Wednesday, September 03, 2008


I was thinking about the cotton bud incident and I do need to find another way to clean my ears. It’s not that I think there is a huge chance it will happen again in the near future, after all I have gone 33 years without it ever having happened before. What bothers me is the complete waste of everyone’s time that such things are. If that walk in centre didn’t have to get things out of people’s ears each day they would see 10 less patients – and therefore presumably see other patients more quickly. I will also never get those two hours of my life back that I spent waiting to be seen. I felt like my life had plummeted into the depths of boredom. A complete waste of time that was entirely avoidable. I just think a bit more care and everyone’s lives could be made a bit easier. So don’t be sticking things in your ears people. Of course G did suggest an alternative way to remove the blockage in my ear, which was by blowing in the opposite ear and seeing if it would pass through the vacant space in between and deal with the problem. G had much practice at using this sort of technique the previous weekend when trying to unblock the hoover tube. I am not sure I liked the analogy. I politely declined the offer of assistance.

I was interested in an article on the BBC yesterday. It reported a study into how people view the justice system and where their responsibility lies in tackling bad or criminal behaviour. It seems that Brits did not do well in the survey and were the most like to abdicate responsibility. I could comment on many things in the report and I think it is a sad indictment of our society if it true, but I was struck by an interesting sentence in the article that said

Crime has become so "nationalised and politicised" that the home secretary and the prime minister are held responsible for every assault

I think there is a lot of truth in that sentence and not just in relation to crime, but in a lot of other areas too. If someone is stabbed, if a document is lost, if a database fails, if companies go bankrupt, if people can’t afford to pay their mortgage… somehow it is all the government’s fault. I’m not trying to defend Labour and I mean government in the general sense rather than the one that is currently in office, but it seems that somehow any failure is entirely the fault of those in power. But surely life is so much more complicated than that. We like to think that we are autonomous beings, but somehow we are unwilling to consider that we might somehow have some responsibility in those things too. If someone loses their house it might be due to redundancy or some other unfortunate event, but equally it might be that they took out a mortgage that was beyond their means and they gambled on the economy remaining buoyant. The economy normally goes in cycles of prosperity and recession and if you rely on things always being good that is a very short term view. Clearly it is terrible if someone loses their home, but sometimes we do play a part in that.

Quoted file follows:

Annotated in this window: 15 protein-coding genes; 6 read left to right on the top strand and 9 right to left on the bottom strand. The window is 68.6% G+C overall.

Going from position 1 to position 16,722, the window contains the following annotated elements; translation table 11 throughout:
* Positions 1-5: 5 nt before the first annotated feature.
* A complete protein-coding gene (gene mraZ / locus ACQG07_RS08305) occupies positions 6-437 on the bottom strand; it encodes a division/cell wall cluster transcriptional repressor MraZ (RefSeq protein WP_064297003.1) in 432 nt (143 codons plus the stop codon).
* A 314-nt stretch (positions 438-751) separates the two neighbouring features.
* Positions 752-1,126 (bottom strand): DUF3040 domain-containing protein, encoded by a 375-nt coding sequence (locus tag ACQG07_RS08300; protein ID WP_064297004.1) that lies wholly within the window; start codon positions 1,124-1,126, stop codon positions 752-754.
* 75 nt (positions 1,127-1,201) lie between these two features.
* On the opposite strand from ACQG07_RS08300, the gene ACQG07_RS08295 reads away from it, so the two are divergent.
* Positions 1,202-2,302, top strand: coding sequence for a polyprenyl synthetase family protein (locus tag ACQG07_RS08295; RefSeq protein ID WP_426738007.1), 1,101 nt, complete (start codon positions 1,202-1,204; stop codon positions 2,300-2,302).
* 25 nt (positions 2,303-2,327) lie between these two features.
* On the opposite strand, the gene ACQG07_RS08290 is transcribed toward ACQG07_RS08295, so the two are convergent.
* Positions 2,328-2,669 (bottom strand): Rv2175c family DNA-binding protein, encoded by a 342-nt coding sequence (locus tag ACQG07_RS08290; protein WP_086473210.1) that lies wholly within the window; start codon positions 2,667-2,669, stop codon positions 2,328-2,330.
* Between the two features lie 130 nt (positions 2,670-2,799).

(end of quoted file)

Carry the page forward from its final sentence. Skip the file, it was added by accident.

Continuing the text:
Equally with crime, whilst the amount of money the government put into policing and other crime related issues plays a significant part in tackling offending but equally so do we – do people know where their children are? Do we protect our property adequately? Do we report crime? Do we intervene when we see a crime being committed, if only by dialling 999?

I just think that sometimes we see others, particularly politicians, being the root of the problem and forget to wonder what we could do to make a difference.

I know it’s a bit of a cliché but there is that part of me that thinks that, at least in part, something Gandhi said is the answer:

“Be the change you want to see in the world”

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